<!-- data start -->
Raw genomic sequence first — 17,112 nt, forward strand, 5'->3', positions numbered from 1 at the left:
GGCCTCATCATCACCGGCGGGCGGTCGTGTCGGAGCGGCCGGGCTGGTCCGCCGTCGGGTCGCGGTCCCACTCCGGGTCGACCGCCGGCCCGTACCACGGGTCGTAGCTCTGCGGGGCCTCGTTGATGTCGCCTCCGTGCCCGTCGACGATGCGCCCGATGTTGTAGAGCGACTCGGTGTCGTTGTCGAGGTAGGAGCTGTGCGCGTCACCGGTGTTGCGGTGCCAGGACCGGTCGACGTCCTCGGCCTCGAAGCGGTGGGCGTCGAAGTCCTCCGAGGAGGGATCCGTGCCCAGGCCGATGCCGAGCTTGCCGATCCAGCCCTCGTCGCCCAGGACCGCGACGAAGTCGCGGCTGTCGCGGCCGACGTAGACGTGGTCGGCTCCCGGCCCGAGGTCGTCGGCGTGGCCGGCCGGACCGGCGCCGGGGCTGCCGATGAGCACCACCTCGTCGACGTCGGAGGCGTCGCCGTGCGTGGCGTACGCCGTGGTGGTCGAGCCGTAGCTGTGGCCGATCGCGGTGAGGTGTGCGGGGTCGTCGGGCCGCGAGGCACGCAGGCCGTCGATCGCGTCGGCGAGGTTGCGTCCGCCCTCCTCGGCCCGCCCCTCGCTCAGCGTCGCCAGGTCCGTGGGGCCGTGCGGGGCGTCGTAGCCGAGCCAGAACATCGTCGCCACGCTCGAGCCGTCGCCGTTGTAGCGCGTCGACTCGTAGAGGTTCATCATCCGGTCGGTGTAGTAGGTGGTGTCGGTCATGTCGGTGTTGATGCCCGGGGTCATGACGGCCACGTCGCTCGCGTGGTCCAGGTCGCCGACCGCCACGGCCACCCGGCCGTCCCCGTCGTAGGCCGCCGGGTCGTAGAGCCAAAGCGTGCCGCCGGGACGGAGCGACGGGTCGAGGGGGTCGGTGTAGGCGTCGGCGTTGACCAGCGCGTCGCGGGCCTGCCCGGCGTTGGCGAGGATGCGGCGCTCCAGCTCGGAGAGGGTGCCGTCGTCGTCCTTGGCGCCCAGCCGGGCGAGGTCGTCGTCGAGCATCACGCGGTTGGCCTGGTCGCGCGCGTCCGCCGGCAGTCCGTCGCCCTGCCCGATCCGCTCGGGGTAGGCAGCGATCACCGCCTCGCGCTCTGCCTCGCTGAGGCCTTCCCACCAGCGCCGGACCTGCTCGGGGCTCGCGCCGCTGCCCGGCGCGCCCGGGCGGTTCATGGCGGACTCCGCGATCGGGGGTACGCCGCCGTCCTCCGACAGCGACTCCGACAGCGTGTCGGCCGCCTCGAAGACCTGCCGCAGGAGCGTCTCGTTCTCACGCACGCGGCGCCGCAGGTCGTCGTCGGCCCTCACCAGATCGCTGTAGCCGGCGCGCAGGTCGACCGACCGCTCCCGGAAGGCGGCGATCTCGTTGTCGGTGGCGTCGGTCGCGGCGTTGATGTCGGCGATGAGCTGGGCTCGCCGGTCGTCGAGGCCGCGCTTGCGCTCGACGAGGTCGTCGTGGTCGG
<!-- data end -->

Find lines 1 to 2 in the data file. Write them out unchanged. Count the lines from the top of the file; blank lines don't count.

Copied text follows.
Raw genomic sequence first — 17,112 nt, forward strand, 5'->3', positions numbered from 1 at the left:
GGCCTCATCATCACCGGCGGGCGGTCGTGTCGGAGCGGCCGGGCTGGTCCGCCGTCGGGTCGCGGTCCCACTCCGGGTCGACCGCCGGCCCGTACCACGGGTCGTAGCTCTGCGGGGCCTCGTTGATGTCGCCTCCGTGCCCGTCGACGATGCGCCCGATGTTGTAGAGCGACTCGGTGTCGTTGTCGAGGTAGGAGCTGTGCGCGTCACCGGTGTTGCGGTGCCAGGACCGGTCGACGTCCTCGGCCTCGAAGCGGTGGGCGTCGAAGTCCTCCGAGGAGGGATCCGTGCCCAGGCCGATGCCGAGCTTGCCGATCCAGCCCTCGTCGCCCAGGACCGCGACGAAGTCGCGGCTGTCGCGGCCGACGTAGACGTGGTCGGCTCCCGGCCCGAGGTCGTCGGCGTGGCCGGCCGGACCGGCGCCGGGGCTGCCGATGAGCACCACCTCGTCGACGTCGGAGGCGTCGCCGTGCGTGGCGTACGCCGTGGTGGTCGAGCCGTAGCTGTGGCCGATCGCGGTGAGGTGTGCGGGGTCGTCGGGCCGCGAGGCACGCAGGCCGTCGATCGCGTCGGCGAGGTTGCGTCCGCCCTCCTCGGCCCGCCCCTCGCTCAGCGTCGCCAGGTCCGTGGGGCCGTGCGGGGCGTCGTAGCCGAGCCAGAACATCGTCGCCACGCTCGAGCCGTCGCCGTTGTAGCGCGTCGACTCGTAGAGGTTCATCATCCGGTCGGTGTAGTAGGTGGTGTCGGTCATGTCGGTGTTGATGCCCGGGGTCATGACGGCCACGTCGCTCGCGTGGTCCAGGTCGCCGACCGCCACGGCCACCCGGCCGTCCCCGTCGTAGGCCGCCGGGTCGTAGAGCCAAAGCGTGCCGCCGGGACGGAGCGACGGGTCGAGGGGGTCGGTGTAGGCGTCGGCGTTGACCAGCGCGTCGCGGGCCTGCCCGGCGTTGGCGAGGATGCGGCGCTCCAGCTCGGAGAGGGTGCCGTCGTCGTCCTTGGCGCCCAGCCGGGCGAGGTCGTCGTCGAGCATCACGCGGTTGGCCTGGTCGCGCGCGTCCGCCGGCAGTCCGTCGCCCTGCCCGATCCGCTCGGGGTAGGCAGCGATCACCGCCTCGCGCTCTGCCTCGCTGAGGCCTTCCCACCAGCGCCGGACCTGCTCGGGGCTCGCGCCGCTGCCCGGCGCGCCCGGGCGGTTCATGGCGGACTCCGCGATCGGGGGTACGCCGCCGTCCTCCGACAGCGACTCCGACAGCGTGTCGGCCGCCTCGAAGACCTGCCGCAGGAGCGTCTCGTTCTCACGCACGCGGCGCCGCAGGTCGTCGTCGGCCCTCACCAGATCGCTGTAGCCGGCGCGCAGGTCGACCGACCGCTCCCGGAAGGCGGCGATCTCGTTGTCGGTGGCGTCGGTCGCGGCGTTGATGTCGGCGATGAGCTGGGCTCGCCGGTCGTCGAGGCCGCGCTTGCGCTCGACGAGGTCGTCGTGGTCGG